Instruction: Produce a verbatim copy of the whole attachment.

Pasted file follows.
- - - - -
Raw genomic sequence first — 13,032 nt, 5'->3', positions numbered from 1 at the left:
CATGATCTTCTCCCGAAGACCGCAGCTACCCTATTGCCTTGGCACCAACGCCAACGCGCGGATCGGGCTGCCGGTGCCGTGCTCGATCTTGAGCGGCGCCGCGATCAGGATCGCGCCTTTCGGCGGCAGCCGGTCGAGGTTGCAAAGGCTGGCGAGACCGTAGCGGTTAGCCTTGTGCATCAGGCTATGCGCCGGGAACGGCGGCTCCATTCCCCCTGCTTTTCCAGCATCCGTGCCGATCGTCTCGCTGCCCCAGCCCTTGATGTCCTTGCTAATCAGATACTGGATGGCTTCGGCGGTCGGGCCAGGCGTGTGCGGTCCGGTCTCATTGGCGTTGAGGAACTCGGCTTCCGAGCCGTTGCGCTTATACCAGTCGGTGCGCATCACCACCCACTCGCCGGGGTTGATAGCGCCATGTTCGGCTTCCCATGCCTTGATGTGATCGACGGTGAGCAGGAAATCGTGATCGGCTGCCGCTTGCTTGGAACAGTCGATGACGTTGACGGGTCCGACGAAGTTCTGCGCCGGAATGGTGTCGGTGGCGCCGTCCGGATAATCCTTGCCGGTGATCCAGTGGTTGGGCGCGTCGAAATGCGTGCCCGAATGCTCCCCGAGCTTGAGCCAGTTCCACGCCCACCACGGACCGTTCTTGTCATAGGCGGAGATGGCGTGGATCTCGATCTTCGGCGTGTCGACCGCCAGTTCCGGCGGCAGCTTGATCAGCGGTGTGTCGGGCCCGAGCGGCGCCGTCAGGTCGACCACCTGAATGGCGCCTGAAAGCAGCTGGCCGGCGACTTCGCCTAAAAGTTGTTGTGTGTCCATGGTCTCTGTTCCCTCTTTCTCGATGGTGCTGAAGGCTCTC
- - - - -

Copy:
Raw genomic sequence first — 13,032 nt, 5'->3', positions numbered from 1 at the left:
CATGATCTTCTCCCGAAGACCGCAGCTACCCTATTGCCTTGGCACCAACGCCAACGCGCGGATCGGGCTGCCGGTGCCGTGCTCGATCTTGAGCGGCGCCGCGATCAGGATCGCGCCTTTCGGCGGCAGCCGGTCGAGGTTGCAAAGGCTGGCGAGACCGTAGCGGTTAGCCTTGTGCATCAGGCTATGCGCCGGGAACGGCGGCTCCATTCCCCCTGCTTTTCCAGCATCCGTGCCGATCGTCTCGCTGCCCCAGCCCTTGATGTCCTTGCTAATCAGATACTGGATGGCTTCGGCGGTCGGGCCAGGCGTGTGCGGTCCGGTCTCATTGGCGTTGAGGAACTCGGCTTCCGAGCCGTTGCGCTTATACCAGTCGGTGCGCATCACCACCCACTCGCCGGGGTTGATAGCGCCATGTTCGGCTTCCCATGCCTTGATGTGATCGACGGTGAGCAGGAAATCGTGATCGGCTGCCGCTTGCTTGGAACAGTCGATGACGTTGACGGGTCCGACGAAGTTCTGCGCCGGAATGGTGTCGGTGGCGCCGTCCGGATAATCCTTGCCGGTGATCCAGTGGTTGGGCGCGTCGAAATGCGTGCCCGAATGCTCCCCGAGCTTGAGCCAGTTCCACGCCCACCACGGACCGTTCTTGTCATAGGCGGAGATGGCGTGGATCTCGATCTTCGGCGTGTCGACCGCCAGTTCCGGCGGCAGCTTGATCAGCGGTGTGTCGGGCCCGAGCGGCGCCGTCAGGTCGACCACCTGAATGGCGCCTGAAAGCAGCTGGCCGGCGACTTCGCCTAAAAGTTGTTGTGTGTCCATGGTCTCTGTTCCCTCTTTCTCGATGGTGCTGAAGGCTCTC